More often than not, access to clean, filtered water is taken for
granted throughout much of the United States, however, world wide, it's
quite a privilege. Global awareness, relief funds and volunteer groups
have significantly helped address this problem in developing countries
and now it looks like smaller villages in the countries of Malaysia and
Algeria will be getting a little help from mother nature--the sun.
systems for large numbers of people require a lengthy installation and
higher levels of technology and electricity to operate as well as
maintain. For remote villages and/or areas without ample roads for
transporting these materials or wiring this technology, implementing a
water purification system can actually do more harm than good over time
as these villages would begin to struggle financially to maintain and
operate these water purification systems
Utilizing the sun's solar power will allow smaller populations of
people and remote villages access to clean, purified water without the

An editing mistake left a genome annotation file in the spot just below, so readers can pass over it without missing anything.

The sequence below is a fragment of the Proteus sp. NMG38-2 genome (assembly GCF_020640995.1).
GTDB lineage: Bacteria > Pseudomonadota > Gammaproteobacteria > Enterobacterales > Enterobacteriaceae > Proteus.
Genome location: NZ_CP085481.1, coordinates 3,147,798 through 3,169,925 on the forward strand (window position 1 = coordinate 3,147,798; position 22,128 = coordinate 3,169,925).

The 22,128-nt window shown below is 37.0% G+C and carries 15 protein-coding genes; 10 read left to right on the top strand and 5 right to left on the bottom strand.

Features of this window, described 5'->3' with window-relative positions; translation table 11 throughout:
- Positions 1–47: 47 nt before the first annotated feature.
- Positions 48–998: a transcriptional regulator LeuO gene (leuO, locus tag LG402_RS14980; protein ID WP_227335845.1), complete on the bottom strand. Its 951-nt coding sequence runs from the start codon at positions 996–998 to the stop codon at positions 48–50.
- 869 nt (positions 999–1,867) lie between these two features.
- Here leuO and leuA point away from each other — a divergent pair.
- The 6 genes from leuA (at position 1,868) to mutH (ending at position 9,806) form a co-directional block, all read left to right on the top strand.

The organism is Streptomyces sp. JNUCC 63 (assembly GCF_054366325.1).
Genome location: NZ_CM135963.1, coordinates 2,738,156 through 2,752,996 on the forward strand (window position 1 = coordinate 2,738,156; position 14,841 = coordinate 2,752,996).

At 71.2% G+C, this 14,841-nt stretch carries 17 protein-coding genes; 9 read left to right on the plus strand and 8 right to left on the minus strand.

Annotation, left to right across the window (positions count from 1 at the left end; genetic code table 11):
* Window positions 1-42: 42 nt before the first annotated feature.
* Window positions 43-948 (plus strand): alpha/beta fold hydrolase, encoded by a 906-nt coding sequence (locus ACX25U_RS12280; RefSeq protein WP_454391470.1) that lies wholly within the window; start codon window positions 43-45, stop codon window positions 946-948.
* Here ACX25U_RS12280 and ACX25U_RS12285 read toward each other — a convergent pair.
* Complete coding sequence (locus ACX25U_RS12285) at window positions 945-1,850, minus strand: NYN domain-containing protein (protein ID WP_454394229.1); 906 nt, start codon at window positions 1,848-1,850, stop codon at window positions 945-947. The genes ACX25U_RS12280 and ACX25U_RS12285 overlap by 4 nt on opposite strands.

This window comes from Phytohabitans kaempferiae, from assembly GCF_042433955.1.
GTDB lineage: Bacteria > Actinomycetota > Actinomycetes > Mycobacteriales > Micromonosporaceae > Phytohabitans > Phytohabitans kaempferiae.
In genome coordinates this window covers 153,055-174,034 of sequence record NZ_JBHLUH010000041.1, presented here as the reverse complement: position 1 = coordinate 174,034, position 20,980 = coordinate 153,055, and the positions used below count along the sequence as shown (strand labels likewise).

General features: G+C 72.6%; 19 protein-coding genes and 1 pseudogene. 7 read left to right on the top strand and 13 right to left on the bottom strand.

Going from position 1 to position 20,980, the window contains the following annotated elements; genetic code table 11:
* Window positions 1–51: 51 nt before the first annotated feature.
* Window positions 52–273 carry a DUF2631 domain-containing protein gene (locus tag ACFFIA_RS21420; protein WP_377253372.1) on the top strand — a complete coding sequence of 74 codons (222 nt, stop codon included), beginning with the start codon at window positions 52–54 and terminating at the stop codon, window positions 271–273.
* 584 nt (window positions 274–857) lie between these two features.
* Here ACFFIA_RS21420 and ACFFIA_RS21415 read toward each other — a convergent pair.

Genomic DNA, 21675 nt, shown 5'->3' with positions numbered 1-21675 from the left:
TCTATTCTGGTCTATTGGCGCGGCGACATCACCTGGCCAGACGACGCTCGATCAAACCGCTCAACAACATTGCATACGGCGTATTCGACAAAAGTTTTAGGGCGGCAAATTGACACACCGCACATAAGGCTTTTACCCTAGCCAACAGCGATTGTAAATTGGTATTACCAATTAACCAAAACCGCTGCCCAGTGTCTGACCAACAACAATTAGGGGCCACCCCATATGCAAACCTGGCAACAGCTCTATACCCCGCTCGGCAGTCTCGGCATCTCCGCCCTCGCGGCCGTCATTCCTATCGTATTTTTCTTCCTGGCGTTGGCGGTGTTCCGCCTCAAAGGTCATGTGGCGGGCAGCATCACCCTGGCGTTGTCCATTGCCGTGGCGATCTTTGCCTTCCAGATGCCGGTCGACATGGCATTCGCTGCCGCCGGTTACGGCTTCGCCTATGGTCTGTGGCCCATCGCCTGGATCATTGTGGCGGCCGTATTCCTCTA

upkeep and technology required by non-solar powered water purification
systems. These systems in place for the villages in Malaysia and Algeria
will be able to pump 100,000 liters of drinking water for 20 years.
These water purification systems are also reverse osmosis water purification systems--as they filter out toxins through use of passing the water through a membrane.
The relief and aid group that has set up these solar powered systems
have plans to further bring these water purification systems to villages
in countries in the Middle East, Latin Americas and East Asia.